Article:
NATO and Georgia: A ‘milestone’ summit
European Union foreign ministers also approve sending ceasefire observers to Russian-occupied parts of Georgia.
Tbilisi -- NATO chief Jaap de Hoop Scheffer began a two-day visit to Tbilisi on Monday he described as further "strengthening and deepening" Georgia's ties to the alliance.
During the visit, the NATO secretary general also tagged Moscow as the aggressor in Russia's war with Georgia last month.
In a glaring juxtaposition, Russian Foreign Minister Sergei Lavrov was in the separatist capital of South Ossetia, the tiny strip of land that was the prize of the five-day conflict last month.
Scheffer and Georgian Prime Minister Lado Gurgenidze signed a series of documents at the first session of the Georgia-NATO Commission that both sides called a "milestone on the chosen path of Georgia and the Euro-Atlantic alliance."
Gurgenidze touted the NATO visit as "a clear sign and message of solidarity and support, another such sign ... in a partnership, which we believe and hope one day will bring us ever closer to the alliance."
President Mikheil Saakashvili said Scheffer's visit should "enhance and accelerate" Georgia's drive for membership, describing the visit as a signal to the world that already firm and strong relations between Georgia and the alliance would further be strengthened.
Arriving in Georgia, Scheffer slammed Russia's role in the conflict.
"NATO's position has been clear from the very first: Russia used disproportionate force against Georgia," he said, urging Moscow to stick to the terms of a ceasefire agreement.
But in comments to the Financial Times just hours before his visit, Scheffer attacked oversights in the EU-brokered peace deal, saying it allowed for the "unacceptable" ongoing presence of Russian troops in Georgia's breakaway regions.
"If the Russians are staying in South Ossetia with so many forces, I do not consider this as a return to the status quo," Scheffer told the British newspaper. "The option of keeping Russian forces in South Ossetia and Abkhazia is not acceptable."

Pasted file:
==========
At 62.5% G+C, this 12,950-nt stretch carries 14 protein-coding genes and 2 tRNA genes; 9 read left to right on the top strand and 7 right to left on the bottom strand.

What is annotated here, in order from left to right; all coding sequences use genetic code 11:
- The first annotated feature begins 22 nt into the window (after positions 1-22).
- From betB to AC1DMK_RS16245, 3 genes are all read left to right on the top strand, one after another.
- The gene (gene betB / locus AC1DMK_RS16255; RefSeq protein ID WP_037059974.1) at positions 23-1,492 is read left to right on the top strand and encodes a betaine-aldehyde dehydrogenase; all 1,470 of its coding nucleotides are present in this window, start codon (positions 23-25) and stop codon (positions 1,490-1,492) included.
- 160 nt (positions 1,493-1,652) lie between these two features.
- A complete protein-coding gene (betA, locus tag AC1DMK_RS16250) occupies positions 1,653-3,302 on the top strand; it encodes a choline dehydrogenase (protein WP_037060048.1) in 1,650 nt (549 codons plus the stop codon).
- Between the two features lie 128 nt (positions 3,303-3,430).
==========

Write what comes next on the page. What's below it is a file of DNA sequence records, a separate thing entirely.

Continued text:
A day after signing a peace accord last week, Moscow said near 8,000 troops would stay in the separatists, where its peacekeepers patrolled under a UN mandate before the conflict.
A decision, Scheffer said, was "difficult to swallow."
The object of the two-day Georgia trip by ambassadors from the 26 NATO-member states will be ongoing talks -- insistently backed by the United States -- on extending Georgia alliance membership.
Despite the urgency placed in Georgia's accession talks by anger and fear over Russia's actions in the recent conflict, NATO members are far from decided on further expansion into the former Soviet territory.
Western Europe -- Germany, France, Spain and Italy -- want to delay adding Georgia and Ukraine under its security umbrella fearing a nightmare scenario in which alliance troops could face off with Russian forces in Eastern Europe.
Russia and NATO froze relations last month, and Scheffer, who has been particular critical of the Kremlin over the conflict, said "a speedy revival of the NATO-Russia Council will not be easy, I think."
At the same time, Russian Foreign Minister Lavrov’s tour of Georgia's separatist region of Abkhazia and South Ossetia marked the rift with the West since Russia unilaterally recognized both provinces claims to independence.
Lavrov slammed Scheffer's politics, speaking in the Abkhaz capital of Sukhumi on Sunday.
"Of course I've heard the declarations he makes, declarations that are inappropriate for the leader of such a serious organization," he was quoted by news agency Interfax as saying.
In Brussels, European Union foreign ministers on Monday approved sending ceasefire observers to Russian-occupied parts of Georgia.
But crucial questions remained about the mandate and many in Europe have been feeling burned by the rushed peace treaty negotiated by French President Nicolas Sarkozy, whose country holds the EU rotating presidency.
Vagueness in the accord has allowed Moscow to say it provides only for the 200-strong EU mission to deploy in "buffer zones," effectively giving the EU observers a role of safeguarding the boundaries of Georgia's separatists.
Those regions are part of Georgian territory, the EU says, but an agreement to tackle the status of the regions in peace talks was also dropped by Moscow in the latest pact that provides for peace talks in Geneva next month.